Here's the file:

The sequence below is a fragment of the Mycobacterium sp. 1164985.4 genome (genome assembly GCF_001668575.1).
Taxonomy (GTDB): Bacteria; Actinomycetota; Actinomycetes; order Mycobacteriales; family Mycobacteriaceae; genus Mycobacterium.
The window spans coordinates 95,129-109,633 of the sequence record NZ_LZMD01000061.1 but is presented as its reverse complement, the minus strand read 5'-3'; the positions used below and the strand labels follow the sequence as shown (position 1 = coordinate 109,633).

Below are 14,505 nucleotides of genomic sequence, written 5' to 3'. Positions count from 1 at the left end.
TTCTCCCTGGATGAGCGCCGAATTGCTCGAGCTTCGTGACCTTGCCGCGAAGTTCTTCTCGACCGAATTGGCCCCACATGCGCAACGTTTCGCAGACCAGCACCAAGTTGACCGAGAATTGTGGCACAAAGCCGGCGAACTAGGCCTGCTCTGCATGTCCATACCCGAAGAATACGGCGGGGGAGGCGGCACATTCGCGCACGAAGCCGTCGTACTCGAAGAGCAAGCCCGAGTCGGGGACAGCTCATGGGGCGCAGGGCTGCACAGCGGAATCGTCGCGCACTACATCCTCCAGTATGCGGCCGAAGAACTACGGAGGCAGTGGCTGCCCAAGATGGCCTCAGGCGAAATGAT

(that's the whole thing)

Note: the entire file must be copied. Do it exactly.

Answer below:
The sequence below is a fragment of the Mycobacterium sp. 1164985.4 genome (genome assembly GCF_001668575.1).
Taxonomy (GTDB): Bacteria; Actinomycetota; Actinomycetes; order Mycobacteriales; family Mycobacteriaceae; genus Mycobacterium.
The window spans coordinates 95,129-109,633 of the sequence record NZ_LZMD01000061.1 but is presented as its reverse complement, the minus strand read 5'-3'; the positions used below and the strand labels follow the sequence as shown (position 1 = coordinate 109,633).

Below are 14,505 nucleotides of genomic sequence, written 5' to 3'. Positions count from 1 at the left end.
TTCTCCCTGGATGAGCGCCGAATTGCTCGAGCTTCGTGACCTTGCCGCGAAGTTCTTCTCGACCGAATTGGCCCCACATGCGCAACGTTTCGCAGACCAGCACCAAGTTGACCGAGAATTGTGGCACAAAGCCGGCGAACTAGGCCTGCTCTGCATGTCCATACCCGAAGAATACGGCGGGGGAGGCGGCACATTCGCGCACGAAGCCGTCGTACTCGAAGAGCAAGCCCGAGTCGGGGACAGCTCATGGGGCGCAGGGCTGCACAGCGGAATCGTCGCGCACTACATCCTCCAGTATGCGGCCGAAGAACTACGGAGGCAGTGGCTGCCCAAGATGGCCTCAGGCGAAATGAT